Unique costume of Red Dao people in Yen Bai

  •  Wednesday, February 21, 2024

YBO – Aside from majestic natural landscapes, Yen Bai province has established itself as a charming destination for tourists also thanks to long-standing and special cultural identities of local ethnic groups. Among those here, Dao people form a special community with a unique culture still sustained in their daily life nowadays. Costume is one of the cultural characteristics that embody the distinctive style, worldwide, and outlook on life of Dao people.

Many families wear Dao ethnic group’s traditional costume during traditional ceremonies and festivals.
Many families wear Dao ethnic group’s traditional costume during traditional ceremonies and festivals.

Clothes of Red Dao men often feature simple patterns while those of women are highly meticulous, from the making method to patterns. Their knee-length upper garments have V-shaped and embroidered necklines and sophisticated embroideries on the backs. It takes many steps such as weaving, embroidering, decorating, cutting, and combining fabric pieces to create a colourful dress of Dao women because various distinctive and colourful decorations need to be embroidered such as the shapes of animals, objects, plants and amulets, or belief-related decorations.

With subtle and meticulous details, the traditional costume of Dao people is deeply imbued with their ethnic group’s cultural identity. They use four main colours – red, yellow, green, and white – to decorate their black outfits with complicated and charming patterns.

The costume of Red Dao women in Yen Bai includes head scarves, neck scarves, upper-body garments, trousers, brassieres, and belts.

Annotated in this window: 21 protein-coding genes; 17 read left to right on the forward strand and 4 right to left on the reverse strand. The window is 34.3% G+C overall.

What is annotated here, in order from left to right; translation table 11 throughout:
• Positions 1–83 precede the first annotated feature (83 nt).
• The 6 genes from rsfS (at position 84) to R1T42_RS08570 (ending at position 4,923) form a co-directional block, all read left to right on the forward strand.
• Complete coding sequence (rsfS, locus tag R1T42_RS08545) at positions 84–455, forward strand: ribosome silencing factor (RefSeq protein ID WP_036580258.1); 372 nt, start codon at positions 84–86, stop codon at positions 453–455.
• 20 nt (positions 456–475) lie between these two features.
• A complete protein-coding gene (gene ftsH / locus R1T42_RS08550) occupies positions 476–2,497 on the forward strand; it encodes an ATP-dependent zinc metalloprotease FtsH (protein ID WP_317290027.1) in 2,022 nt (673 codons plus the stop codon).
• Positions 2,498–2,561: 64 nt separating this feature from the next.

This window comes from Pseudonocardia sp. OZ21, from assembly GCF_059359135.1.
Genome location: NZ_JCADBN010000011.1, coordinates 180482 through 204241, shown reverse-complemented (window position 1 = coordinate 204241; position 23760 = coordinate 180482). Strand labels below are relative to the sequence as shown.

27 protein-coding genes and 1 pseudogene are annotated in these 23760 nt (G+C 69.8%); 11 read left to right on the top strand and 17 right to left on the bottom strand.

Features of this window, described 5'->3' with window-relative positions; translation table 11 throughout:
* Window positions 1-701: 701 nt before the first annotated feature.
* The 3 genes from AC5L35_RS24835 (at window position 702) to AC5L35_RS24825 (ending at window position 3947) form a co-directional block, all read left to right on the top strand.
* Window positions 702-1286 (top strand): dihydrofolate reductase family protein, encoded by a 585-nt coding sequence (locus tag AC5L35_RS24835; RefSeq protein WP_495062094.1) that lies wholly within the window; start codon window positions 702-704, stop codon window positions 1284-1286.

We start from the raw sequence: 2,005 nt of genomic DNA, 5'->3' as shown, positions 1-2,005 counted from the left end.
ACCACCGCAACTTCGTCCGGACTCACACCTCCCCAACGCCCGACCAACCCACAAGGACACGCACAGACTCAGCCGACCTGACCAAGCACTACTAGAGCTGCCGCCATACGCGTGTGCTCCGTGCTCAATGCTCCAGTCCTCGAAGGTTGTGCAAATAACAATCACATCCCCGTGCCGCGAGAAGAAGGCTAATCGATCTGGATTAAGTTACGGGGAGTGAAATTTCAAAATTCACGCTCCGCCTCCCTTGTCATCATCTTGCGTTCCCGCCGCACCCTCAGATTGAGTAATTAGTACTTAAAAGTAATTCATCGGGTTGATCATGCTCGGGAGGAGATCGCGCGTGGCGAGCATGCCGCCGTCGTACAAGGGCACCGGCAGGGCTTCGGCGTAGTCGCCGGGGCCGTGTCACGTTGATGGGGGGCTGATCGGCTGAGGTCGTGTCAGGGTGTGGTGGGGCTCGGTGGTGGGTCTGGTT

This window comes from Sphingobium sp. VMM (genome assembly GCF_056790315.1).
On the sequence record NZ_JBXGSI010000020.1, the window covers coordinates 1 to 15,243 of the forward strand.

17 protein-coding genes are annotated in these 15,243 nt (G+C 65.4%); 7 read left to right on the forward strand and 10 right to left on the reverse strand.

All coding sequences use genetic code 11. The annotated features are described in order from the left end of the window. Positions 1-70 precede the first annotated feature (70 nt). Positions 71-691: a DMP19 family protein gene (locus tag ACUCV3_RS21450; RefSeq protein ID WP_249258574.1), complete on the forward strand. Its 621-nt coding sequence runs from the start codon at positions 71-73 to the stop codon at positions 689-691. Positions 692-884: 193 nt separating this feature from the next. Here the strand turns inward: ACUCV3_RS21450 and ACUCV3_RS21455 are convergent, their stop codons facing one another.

There are three types of upper-body garments of women – one for daily use, another for merry days, ceremonies, or festivals, and the remainder for wedding days when they are brides. The more important an occasion is, the more patterns the dress worn on that occasion features, and hence, it is more difficult to make that dress.

The upper-body garment is basically a four-panel one with a deep V-shaped neckline and embroidered with a number of patterns depending on each person’s taste. The neckline’s outer edge is adorned with two red lines that symbolises "dum dum”, also called "wild raspberry”. The lowest part of the neckline is attached with two fringes making the dress even more elegant. Cuffs are also embroidered for about 15cm high.

Meanwhile, all the four panels of the bride’s dress are almost fully covered with embroideries.

Brassieres also form an indispensable part of Dao people’s costume. Aside from patterns embroidered on the outer edge, the centre of a brassiere is decorated with silver patterns, including seven rectangular pieces, two lines of coins, and 25 flower-shaped patterns. A brassiere has a round neckline as well as embroideries on its back, and covers both the chest and belly.

An important highlight of Dao women’s costume is the head scarf, which could be a square, rectangular, or long piece of cloth. Head and neck scarves are also meticulously embroidered. Patterns on scarves are similar to those on upper-body garments but arranged in many layers so that scarves will form square shapes and reveal patterns when they are worn on heads, thus making them even more beautiful.

Belts are simpler as they are just a red strip of cloth, but that simplicity is also a highlight of Red Dao women’s outfits.

Not only traditional outfits, the costume of Dao people also reflects the diversity of and the ethnic group’s creativity in colour and pattern use.

Those patterns embody the worldview and outlook on life of Dao people, as well as distinctive spiritual meaning. Such colours like red, green, yellow, and purple make up a bright and harmonious combination on their clothes.

The costume is not only good-looking but also demonstrates Dao people’s respect for and maintenance of their traditional culture. Each outfit carries a different story, making it not only a thing for daily use but also a symbol and part of the ethic group’s identity and soul.

The beauty of Dao people’s costume has become a source of inspiration for fashion designers and culture lovers, many of whom have sought to include the costume’s traditional features in modern designs to invent creative and impressive outfits. This has also helped preserve and popularise traditional cultural values among younger generations and society today.

Thanh Ba

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